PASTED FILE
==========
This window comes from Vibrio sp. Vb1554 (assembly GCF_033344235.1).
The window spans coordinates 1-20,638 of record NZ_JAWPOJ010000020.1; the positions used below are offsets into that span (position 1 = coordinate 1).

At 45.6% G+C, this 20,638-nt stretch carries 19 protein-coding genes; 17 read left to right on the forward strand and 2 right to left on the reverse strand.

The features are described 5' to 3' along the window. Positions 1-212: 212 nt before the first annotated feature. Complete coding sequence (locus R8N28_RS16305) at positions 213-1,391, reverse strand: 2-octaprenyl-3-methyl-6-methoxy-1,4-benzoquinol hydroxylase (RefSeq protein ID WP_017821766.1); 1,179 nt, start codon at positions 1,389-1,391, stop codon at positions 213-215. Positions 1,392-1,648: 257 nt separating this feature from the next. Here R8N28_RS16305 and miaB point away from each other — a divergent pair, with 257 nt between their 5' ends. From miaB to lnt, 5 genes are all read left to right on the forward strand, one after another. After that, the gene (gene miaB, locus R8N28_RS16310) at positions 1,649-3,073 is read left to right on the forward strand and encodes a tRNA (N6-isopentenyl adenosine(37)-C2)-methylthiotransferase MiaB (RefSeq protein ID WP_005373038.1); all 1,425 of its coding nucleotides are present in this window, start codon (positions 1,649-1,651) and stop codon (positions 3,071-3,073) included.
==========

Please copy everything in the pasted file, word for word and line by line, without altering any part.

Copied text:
This window comes from Vibrio sp. Vb1554 (assembly GCF_033344235.1).
The window spans coordinates 1-20,638 of record NZ_JAWPOJ010000020.1; the positions used below are offsets into that span (position 1 = coordinate 1).

At 45.6% G+C, this 20,638-nt stretch carries 19 protein-coding genes; 17 read left to right on the forward strand and 2 right to left on the reverse strand.

The features are described 5' to 3' along the window. Positions 1-212: 212 nt before the first annotated feature. Complete coding sequence (locus R8N28_RS16305) at positions 213-1,391, reverse strand: 2-octaprenyl-3-methyl-6-methoxy-1,4-benzoquinol hydroxylase (RefSeq protein ID WP_017821766.1); 1,179 nt, start codon at positions 1,389-1,391, stop codon at positions 213-215. Positions 1,392-1,648: 257 nt separating this feature from the next. Here R8N28_RS16305 and miaB point away from each other — a divergent pair, with 257 nt between their 5' ends. From miaB to lnt, 5 genes are all read left to right on the forward strand, one after another. After that, the gene (gene miaB, locus R8N28_RS16310) at positions 1,649-3,073 is read left to right on the forward strand and encodes a tRNA (N6-isopentenyl adenosine(37)-C2)-methylthiotransferase MiaB (RefSeq protein ID WP_005373038.1); all 1,425 of its coding nucleotides are present in this window, start codon (positions 1,649-1,651) and stop codon (positions 3,071-3,073) included.